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The landscaping isn’t very welcoming. Apart from the building being nearer to the street, and a beautiful statue of Tim Horton, there is nothing to keep patrons around. There is no seating, unless you want to sit on planter boxes, or the base of Tim Horton’s statue. Hopefully with summer comes a patio, like the initial renderings show.

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Inside, the counters are within close proximity to the entrance. If there is a lineup of more than six or seven patrons, you will be standing inside the vestibule of the building, or even outside the front doors. Although there is sixty seats in the new store, there is very limited seating on the main floor. Just a slender tabletop facing a window, with a handful of backless padded stools.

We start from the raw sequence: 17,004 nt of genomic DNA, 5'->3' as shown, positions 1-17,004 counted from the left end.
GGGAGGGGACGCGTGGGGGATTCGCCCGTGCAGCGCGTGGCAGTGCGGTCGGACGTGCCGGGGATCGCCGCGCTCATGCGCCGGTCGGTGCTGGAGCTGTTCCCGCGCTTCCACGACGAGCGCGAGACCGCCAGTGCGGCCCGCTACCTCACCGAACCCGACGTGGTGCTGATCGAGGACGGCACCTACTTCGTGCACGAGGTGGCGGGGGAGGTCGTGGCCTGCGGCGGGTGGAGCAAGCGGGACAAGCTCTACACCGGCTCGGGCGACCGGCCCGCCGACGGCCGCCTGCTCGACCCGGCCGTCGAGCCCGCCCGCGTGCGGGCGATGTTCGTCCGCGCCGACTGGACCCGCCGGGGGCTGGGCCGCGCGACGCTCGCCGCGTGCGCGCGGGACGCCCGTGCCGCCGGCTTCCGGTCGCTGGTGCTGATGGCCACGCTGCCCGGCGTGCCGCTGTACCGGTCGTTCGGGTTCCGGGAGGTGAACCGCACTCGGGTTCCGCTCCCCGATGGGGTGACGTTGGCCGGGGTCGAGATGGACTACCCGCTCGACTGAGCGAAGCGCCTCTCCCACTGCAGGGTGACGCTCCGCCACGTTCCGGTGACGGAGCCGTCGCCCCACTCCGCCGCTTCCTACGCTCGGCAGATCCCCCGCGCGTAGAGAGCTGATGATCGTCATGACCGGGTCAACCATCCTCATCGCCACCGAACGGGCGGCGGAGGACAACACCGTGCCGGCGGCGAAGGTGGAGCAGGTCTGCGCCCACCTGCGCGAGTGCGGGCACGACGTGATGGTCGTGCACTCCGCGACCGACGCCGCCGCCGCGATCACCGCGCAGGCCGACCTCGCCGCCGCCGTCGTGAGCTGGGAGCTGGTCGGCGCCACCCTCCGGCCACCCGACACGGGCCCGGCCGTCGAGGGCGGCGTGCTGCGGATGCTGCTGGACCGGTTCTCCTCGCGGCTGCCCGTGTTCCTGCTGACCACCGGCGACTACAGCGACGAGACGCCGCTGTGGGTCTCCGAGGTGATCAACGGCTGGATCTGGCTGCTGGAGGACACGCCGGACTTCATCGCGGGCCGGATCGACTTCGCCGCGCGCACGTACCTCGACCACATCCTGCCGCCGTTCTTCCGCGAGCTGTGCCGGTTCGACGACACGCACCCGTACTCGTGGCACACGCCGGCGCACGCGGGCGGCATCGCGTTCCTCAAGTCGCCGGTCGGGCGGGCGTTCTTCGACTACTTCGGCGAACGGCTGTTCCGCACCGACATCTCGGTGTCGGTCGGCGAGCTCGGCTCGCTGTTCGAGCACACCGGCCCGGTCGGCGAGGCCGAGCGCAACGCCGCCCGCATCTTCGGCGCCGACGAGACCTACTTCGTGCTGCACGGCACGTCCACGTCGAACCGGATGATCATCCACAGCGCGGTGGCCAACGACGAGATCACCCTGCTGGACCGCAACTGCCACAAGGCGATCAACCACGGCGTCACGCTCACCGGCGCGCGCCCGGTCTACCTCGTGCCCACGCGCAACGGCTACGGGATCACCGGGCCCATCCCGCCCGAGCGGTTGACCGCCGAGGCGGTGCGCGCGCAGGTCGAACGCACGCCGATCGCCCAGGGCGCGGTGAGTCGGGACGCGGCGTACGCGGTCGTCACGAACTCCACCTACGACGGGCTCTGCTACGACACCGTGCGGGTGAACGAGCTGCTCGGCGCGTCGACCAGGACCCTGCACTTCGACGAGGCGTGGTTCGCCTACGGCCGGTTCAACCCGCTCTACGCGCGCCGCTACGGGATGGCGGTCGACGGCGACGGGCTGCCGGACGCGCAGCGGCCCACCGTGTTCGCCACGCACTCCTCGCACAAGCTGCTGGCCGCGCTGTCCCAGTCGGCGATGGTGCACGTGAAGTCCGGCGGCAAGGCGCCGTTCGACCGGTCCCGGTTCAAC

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There are two flights of stairs, as well as elevators that take you to the second floor, where the “Memory Lane” museum and additional seating is located.

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As you make your way to the seated areas, a hallway of Tim Hortons memorabilia and souvenirs welcomes you. This trip down Memory Lane begins at the top of the stairs with a retro Tim Hortons counter, like the original store in 1964, and ends in the future, as you pass the by-gone eras of an iconic Canadian franchise.

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The upstairs seating area is open and includes communal tables, armchairs, and a panoramic view of Ottawa street. The light is there, but the warmth isn’t.